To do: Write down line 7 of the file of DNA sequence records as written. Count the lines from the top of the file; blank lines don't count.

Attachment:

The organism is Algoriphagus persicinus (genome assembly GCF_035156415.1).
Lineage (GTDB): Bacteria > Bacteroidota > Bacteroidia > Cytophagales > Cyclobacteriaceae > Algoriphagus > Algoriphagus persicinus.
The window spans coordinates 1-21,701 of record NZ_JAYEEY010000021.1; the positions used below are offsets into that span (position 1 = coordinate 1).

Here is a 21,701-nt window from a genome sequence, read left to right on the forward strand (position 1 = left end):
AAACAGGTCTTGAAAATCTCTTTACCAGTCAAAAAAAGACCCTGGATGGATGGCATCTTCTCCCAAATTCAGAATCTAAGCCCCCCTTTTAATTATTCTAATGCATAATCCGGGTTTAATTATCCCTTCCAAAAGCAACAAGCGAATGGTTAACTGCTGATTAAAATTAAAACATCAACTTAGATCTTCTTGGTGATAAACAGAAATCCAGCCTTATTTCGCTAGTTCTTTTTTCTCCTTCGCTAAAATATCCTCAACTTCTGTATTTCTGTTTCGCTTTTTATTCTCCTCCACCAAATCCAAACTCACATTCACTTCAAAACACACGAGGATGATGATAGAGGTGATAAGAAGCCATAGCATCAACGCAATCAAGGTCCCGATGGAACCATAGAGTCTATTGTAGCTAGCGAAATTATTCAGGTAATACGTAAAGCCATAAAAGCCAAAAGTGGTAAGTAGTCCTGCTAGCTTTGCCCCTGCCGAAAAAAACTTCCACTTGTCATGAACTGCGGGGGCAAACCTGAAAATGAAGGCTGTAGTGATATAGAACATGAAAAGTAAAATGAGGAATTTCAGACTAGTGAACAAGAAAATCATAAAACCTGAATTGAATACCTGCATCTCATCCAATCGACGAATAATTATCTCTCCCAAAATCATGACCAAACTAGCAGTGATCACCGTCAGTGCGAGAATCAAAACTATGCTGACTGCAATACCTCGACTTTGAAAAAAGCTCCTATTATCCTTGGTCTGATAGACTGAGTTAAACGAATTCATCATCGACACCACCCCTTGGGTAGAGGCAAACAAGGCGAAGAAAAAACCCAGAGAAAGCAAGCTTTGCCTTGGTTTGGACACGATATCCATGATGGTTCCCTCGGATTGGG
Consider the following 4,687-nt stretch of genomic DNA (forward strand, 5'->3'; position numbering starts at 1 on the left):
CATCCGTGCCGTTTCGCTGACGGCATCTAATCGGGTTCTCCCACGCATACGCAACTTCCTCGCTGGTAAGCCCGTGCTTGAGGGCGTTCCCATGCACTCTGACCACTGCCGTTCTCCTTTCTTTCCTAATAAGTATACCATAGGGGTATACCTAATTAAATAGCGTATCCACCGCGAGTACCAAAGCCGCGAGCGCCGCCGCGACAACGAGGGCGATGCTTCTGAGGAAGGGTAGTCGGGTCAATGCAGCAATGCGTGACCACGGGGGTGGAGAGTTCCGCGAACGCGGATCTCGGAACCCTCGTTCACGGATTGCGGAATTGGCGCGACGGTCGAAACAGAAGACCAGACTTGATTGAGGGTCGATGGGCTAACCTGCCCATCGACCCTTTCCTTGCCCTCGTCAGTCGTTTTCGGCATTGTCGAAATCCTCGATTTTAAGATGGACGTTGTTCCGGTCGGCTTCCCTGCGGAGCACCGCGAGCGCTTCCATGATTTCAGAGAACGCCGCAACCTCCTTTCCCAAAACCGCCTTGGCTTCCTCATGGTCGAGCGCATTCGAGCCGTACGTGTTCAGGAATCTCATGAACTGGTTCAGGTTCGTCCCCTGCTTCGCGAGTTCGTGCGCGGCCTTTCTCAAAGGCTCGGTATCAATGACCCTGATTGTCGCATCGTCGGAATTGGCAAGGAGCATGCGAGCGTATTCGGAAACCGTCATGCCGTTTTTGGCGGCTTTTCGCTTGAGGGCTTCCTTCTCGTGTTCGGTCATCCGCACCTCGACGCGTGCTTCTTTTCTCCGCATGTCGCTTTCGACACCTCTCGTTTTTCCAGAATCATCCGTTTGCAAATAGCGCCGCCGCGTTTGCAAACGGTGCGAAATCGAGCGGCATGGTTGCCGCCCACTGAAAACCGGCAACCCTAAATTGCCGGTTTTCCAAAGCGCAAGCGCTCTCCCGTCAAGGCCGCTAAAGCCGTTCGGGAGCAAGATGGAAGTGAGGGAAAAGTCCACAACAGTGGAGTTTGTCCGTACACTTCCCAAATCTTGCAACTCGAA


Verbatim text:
CATCCGTGCCGTTTCGCTGACGGCATCTAATCGGGTTCTCCCACGCATACGCAACTTCCTCGCTGGTAAGCCCGTGCTTGAGGGCGTTCCCATGCACTCTGACCACTGCCGTTCTCCTTTCTTTCCTAATAAGTATACCATAGGGGTATACCTAATTAAATAGCGTATCCACCGCGAGTACCAAAGCCGCGAGCGCCGCCGCGACAACGAGGGCGATGCTTCTGAGGAAGGGTAGTCGGGTCAATGCAGCAATGCGTGACCACGGGGGTGGAGAGTTCCGCGAACGCGGATCTCGGAACCCTCGTTCACGGATTGCGGAATTGGCGCGACGGTCGAAACAGAAGACCAGACTTGATTGAGGGTCGATGGGCTAACCTGCCCATCGACCCTTTCCTTGCCCTCGTCAGTCGTTTTCGGCATTGTCGAAATCCTCGATTTTAAGATGGACGTTGTTCCGGTCGGCTTCCCTGCGGAGCACCGCGAGCGCTTCCATGATTTCAGAGAACGCCGCAACCTCCTTTCCCAAAACCGCCTTGGCTTCCTCATGGTCGAGCGCATTCGAGCCGTACGTGTTCAGGAATCTCATGAACTGGTTCAGGTTCGTCCCCTGCTTCGCGAGTTCGTGCGCGGCCTTTCTCAAAGGCTCGGTATCAATGACCCTGATTGTCGCATCGTCGGAATTGGCAAGGAGCATGCGAGCGTATTCGGAAACCGTCATGCCGTTTTTGGCGGCTTTTCGCTTGAGGGCTTCCTTCTCGTGTTCGGTCATCCGCACCTCGACGCGTGCTTCTTTTCTCCGCATGTCGCTTTCGACACCTCTCGTTTTTCCAGAATCATCCGTTTGCAAATAGCGCCGCCGCGTTTGCAAACGGTGCGAAATCGAGCGGCATGGTTGCCGCCCACTGAAAACCGGCAACCCTAAATTGCCGGTTTTCCAAAGCGCAAGCGCTCTCCCGTCAAGGCCGCTAAAGCCGTTCGGGAGCAAGATGGAAGTGAGGGAAAAGTCCACAACAGTGGAGTTTGTCCGTACACTTCCCAAATCTTGCAACTCGAA